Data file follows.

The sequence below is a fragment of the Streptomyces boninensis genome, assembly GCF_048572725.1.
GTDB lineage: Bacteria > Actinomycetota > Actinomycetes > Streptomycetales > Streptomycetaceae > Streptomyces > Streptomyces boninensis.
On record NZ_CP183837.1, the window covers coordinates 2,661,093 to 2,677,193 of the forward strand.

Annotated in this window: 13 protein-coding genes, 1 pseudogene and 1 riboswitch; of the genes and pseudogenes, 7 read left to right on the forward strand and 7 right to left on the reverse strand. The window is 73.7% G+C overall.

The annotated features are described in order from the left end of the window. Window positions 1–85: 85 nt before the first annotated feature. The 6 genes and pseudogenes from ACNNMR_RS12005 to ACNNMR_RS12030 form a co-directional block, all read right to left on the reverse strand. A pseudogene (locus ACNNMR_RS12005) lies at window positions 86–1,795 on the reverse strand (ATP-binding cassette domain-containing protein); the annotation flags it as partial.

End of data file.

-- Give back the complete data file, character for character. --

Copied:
The sequence below is a fragment of the Streptomyces boninensis genome, assembly GCF_048572725.1.
GTDB lineage: Bacteria > Actinomycetota > Actinomycetes > Streptomycetales > Streptomycetaceae > Streptomyces > Streptomyces boninensis.
On record NZ_CP183837.1, the window covers coordinates 2,661,093 to 2,677,193 of the forward strand.

Annotated in this window: 13 protein-coding genes, 1 pseudogene and 1 riboswitch; of the genes and pseudogenes, 7 read left to right on the forward strand and 7 right to left on the reverse strand. The window is 73.7% G+C overall.

The annotated features are described in order from the left end of the window. Window positions 1–85: 85 nt before the first annotated feature. The 6 genes and pseudogenes from ACNNMR_RS12005 to ACNNMR_RS12030 form a co-directional block, all read right to left on the reverse strand. A pseudogene (locus ACNNMR_RS12005) lies at window positions 86–1,795 on the reverse strand (ATP-binding cassette domain-containing protein); the annotation flags it as partial.